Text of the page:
The Winnipeg blues-rock band known as the Bros. Landreth is a rare example of what happens when a quarter-century engagement is followed by a shotgun wedding.
For more than 25 years, brothers Dave and Joey Landreth shared the same Winnipeg musical family but only rarely played in bands together.
As kids, they fooled around in groups with names like Hockey Mom and Team Landreth. But when the time came to tour and record as adult sidemen, each brother went his separate way.
Younger brother Joey played guitar for Portage la Prairie country band Doc Walker, Alberta's Emerson Drive and Winnipeg singer-songwriter Steve Bell, among other artists. Older brother Dave played bass for the likes of indie-pop duo Imaginary Cities and guitarist Romi Mayes.
And then, one day, last September, in the midst of one tour or another, Joey picked up the phone, called up his brother Dave and asked him to form a band.
Within a matter of months, they had songs, a recording session and a collaboration that was probably a matter of predestination, given they are the progeny of veteran Winnipeg songwriter and sideman Wally Landreth.
"It sounds sort of crazy now, but it never came up," says Dave Landreth, 27, referring the prospect of a creative project with 26-year-old sibling Dave, who's sitting next to him in an Exchange District coffee spot.
The brothers' September conversation yielded a band name in October and a recording session in February -- with only six songs in the can at the time.
The rest were completed over the course of recordings at engineer Don Benedictson's studio in the rolling hills near Roseisle, where Doc Walker's Murray Pulver played the role of producer.
The resulting album, Let It Lie, is a collection of mostly midtempo blues-rock compositions, all but one of which are autobiographical meditations on Joey Landreth's personal life. The title track, for example, is a rumination on a relationship that exceeded its best-before date.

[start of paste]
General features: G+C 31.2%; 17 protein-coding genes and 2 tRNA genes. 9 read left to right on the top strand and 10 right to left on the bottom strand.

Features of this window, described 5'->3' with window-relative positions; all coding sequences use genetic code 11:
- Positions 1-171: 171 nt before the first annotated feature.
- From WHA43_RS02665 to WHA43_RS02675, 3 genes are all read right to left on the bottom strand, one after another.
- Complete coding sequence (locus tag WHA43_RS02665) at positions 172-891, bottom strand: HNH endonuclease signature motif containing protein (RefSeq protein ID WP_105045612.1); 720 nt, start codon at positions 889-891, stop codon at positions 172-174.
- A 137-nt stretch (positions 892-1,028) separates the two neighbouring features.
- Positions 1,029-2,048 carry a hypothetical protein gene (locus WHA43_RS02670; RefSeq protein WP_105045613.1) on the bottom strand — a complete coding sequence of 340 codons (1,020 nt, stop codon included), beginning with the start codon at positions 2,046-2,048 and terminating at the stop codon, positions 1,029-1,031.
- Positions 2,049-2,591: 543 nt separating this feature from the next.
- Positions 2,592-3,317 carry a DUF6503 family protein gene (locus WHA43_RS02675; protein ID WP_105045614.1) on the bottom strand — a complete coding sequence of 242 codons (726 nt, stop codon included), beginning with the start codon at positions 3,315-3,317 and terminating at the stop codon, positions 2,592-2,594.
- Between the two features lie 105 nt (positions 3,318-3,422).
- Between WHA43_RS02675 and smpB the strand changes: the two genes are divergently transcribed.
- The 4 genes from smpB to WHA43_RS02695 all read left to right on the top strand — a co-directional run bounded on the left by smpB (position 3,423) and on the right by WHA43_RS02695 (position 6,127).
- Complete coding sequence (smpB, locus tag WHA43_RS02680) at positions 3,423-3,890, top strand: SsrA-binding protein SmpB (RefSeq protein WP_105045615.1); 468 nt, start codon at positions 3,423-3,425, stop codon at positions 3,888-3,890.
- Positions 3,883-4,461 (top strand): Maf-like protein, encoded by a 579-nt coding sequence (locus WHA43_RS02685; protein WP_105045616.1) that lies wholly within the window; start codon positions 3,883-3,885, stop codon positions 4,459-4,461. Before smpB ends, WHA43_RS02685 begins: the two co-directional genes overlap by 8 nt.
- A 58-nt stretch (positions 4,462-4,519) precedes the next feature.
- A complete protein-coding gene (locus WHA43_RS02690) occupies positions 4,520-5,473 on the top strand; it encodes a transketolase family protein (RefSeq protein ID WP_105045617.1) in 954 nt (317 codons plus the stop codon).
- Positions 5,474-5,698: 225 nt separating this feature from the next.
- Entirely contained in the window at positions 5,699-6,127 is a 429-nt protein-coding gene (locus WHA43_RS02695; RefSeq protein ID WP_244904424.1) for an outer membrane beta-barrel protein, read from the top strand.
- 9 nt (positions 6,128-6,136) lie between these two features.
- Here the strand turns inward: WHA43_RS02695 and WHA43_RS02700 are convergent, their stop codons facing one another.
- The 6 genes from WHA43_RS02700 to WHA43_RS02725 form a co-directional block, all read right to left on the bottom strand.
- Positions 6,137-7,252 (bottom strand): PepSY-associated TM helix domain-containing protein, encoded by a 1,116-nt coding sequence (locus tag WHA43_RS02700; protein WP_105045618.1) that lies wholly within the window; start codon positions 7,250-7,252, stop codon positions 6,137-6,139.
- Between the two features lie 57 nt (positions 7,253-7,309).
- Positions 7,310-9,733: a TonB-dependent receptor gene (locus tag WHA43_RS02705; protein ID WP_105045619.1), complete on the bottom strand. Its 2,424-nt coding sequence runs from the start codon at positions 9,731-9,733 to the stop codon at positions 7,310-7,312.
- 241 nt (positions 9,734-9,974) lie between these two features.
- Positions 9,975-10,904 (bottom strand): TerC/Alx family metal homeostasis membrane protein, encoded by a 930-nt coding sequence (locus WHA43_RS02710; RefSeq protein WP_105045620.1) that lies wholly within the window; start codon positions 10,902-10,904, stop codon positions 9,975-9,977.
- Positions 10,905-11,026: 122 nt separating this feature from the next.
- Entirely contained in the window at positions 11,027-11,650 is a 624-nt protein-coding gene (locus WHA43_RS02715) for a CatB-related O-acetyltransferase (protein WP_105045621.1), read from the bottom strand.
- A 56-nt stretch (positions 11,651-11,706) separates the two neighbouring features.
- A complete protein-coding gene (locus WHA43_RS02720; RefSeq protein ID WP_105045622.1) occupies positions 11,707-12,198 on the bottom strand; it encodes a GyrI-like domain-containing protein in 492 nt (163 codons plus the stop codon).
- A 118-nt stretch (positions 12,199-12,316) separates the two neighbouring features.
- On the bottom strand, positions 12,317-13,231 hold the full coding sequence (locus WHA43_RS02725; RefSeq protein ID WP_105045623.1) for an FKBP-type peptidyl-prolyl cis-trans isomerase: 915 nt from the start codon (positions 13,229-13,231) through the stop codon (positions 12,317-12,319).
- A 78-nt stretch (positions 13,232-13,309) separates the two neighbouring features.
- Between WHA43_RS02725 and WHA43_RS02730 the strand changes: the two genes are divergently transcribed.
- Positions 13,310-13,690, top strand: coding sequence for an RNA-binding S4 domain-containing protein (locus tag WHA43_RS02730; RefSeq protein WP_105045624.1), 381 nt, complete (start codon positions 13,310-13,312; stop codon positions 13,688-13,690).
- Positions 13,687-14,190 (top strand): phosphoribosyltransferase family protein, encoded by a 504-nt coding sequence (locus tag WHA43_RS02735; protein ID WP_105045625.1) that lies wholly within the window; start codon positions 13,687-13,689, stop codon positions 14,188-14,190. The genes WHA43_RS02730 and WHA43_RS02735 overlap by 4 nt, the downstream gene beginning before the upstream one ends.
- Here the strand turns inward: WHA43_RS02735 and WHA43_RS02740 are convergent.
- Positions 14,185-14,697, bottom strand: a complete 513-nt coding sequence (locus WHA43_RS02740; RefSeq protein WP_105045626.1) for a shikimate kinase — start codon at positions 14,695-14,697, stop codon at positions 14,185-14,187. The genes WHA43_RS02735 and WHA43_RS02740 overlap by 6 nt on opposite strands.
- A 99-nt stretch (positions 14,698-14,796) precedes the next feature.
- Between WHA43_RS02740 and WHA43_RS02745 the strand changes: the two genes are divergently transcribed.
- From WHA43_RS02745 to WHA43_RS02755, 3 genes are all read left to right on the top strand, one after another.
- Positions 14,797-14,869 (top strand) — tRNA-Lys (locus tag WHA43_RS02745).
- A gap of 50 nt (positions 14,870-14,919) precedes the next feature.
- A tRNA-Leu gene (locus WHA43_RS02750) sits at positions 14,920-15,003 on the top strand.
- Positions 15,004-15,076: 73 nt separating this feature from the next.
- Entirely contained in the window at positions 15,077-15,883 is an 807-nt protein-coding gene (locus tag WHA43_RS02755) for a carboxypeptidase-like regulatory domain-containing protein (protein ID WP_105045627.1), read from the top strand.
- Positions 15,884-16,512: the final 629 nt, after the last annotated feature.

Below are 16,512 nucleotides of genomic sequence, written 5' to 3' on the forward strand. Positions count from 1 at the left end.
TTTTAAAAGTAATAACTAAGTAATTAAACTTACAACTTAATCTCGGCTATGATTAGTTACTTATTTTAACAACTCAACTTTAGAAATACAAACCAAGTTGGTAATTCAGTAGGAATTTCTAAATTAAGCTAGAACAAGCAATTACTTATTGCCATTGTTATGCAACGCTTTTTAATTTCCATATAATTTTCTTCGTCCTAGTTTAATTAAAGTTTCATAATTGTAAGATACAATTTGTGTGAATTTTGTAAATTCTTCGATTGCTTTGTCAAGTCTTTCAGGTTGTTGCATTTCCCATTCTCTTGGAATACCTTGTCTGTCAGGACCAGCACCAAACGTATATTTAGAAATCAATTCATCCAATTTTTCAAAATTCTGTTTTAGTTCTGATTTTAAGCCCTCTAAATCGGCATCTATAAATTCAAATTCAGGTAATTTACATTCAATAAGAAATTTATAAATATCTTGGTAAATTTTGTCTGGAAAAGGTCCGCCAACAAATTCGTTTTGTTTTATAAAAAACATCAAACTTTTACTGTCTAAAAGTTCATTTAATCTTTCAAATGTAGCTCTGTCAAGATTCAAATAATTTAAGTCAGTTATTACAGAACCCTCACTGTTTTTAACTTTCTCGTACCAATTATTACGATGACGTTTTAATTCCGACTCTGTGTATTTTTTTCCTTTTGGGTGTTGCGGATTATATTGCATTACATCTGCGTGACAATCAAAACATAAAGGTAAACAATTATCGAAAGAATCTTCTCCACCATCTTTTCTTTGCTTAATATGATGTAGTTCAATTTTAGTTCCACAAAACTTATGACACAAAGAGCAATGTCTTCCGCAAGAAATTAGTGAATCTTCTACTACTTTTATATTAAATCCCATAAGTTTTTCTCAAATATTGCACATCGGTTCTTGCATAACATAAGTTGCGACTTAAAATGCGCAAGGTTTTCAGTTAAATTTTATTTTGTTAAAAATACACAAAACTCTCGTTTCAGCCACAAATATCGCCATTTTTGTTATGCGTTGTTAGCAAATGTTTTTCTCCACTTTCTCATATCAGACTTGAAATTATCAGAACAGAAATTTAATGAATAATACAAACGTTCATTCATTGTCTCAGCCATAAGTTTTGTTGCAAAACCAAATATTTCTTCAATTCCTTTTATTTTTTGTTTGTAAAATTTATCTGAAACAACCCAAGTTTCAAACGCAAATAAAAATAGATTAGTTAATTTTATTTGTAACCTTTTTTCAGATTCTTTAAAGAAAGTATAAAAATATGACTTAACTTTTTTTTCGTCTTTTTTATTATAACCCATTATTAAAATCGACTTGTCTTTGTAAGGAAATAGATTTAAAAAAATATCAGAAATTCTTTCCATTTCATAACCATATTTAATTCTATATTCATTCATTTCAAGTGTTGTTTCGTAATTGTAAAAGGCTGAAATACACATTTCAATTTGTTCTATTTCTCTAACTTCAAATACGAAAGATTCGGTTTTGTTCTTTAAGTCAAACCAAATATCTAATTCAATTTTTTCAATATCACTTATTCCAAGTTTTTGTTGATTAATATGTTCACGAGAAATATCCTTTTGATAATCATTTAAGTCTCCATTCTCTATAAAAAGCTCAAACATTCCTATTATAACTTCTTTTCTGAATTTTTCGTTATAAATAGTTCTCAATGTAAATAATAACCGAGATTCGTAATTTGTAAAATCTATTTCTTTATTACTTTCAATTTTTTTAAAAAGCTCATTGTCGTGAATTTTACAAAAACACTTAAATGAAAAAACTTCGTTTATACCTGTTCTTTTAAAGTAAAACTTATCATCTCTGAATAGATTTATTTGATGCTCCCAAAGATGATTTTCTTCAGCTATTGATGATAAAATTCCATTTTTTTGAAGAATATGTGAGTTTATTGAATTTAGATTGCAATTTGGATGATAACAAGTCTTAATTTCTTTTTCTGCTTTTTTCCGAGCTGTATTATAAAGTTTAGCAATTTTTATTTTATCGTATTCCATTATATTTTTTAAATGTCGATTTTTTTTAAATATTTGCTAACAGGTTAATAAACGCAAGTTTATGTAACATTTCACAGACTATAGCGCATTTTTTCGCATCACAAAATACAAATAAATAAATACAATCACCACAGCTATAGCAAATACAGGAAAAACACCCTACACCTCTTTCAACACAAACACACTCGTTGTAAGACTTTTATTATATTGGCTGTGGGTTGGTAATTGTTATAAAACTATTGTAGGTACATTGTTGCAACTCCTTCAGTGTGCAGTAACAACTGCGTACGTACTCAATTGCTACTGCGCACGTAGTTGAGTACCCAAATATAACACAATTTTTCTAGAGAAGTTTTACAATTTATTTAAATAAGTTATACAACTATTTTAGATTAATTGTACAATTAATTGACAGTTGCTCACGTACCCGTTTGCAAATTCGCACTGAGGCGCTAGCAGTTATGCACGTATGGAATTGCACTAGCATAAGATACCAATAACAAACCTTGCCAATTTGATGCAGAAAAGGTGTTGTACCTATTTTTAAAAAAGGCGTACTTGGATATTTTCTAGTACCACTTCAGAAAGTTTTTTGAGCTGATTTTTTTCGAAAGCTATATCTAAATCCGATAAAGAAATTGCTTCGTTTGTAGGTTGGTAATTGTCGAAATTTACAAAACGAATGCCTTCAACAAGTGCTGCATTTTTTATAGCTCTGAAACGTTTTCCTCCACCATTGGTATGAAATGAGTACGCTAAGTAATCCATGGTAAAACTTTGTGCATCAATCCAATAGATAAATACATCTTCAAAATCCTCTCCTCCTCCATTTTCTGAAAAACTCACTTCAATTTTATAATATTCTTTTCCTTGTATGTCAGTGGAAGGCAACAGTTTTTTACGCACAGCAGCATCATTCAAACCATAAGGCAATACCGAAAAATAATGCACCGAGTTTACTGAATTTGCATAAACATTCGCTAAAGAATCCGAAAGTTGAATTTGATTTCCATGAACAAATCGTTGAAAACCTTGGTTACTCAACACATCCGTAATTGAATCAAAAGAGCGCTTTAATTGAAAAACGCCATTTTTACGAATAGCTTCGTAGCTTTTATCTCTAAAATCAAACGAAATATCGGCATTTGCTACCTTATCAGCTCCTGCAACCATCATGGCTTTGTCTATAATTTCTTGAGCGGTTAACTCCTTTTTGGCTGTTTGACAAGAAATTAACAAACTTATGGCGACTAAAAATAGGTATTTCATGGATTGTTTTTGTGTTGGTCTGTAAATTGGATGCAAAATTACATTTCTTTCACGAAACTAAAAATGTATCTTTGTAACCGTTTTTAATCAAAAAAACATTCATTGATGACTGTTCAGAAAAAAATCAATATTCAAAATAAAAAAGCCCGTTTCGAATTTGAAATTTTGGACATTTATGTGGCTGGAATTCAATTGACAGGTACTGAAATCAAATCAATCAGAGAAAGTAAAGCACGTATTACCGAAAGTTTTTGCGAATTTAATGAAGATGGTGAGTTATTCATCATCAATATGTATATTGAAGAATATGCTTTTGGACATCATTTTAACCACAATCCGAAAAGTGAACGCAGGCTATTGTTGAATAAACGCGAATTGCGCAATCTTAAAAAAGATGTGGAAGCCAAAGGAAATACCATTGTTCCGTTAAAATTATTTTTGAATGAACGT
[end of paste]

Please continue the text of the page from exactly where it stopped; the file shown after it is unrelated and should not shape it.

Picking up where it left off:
"That's kind of how I write. I'm a sappy (expletive) that way. I have to externalize something before I get over it," Joey says.
The Bros. Landreth, which also includes drummer Ryan Voth and Alex Campbell on keys, intended to make what Joey describes as a "kick-ass" sort of album. But when he sat down to write, more introspective, midtempo music emerged. Based on Pulver's advice, he decided to go with the flow.
While the sound that emerged isn't country, it is informed by a new-country esthetic that seeped in from Joey's other projects. Both he and Dave say they can't help but be influenced by the artists who employ them as sidemen.
At the same time, this sort of work forces musicians to be versatile.
"Being the sidemen that we are, playing everything from bar mitzvahs to the stadium, we can play a number of different styles," Dave says. "But we're not a Cuban dance band."
A more tangible country element is the band's approach to touring. Instead of just hitting up the largest Canadian cities, the Bros. Landreth try to visit smaller communities that don't always appear on itineraries.
After an album-launch show Sept. 5 at the West End Cultural Centre, the band has tour stops in Boissevain, Pincher Creek, Alta., and the tiny northwestern Ontario community of Devlin. They've also had great experiences in Manitoba towns such as Onanole and Darlingford.
"We've discovered a huge market in rural and southern Manitoba that is so good to us," Dave says. "I don't think people (in Winnipeg) realize how many cool and interesting smaller communities are out there.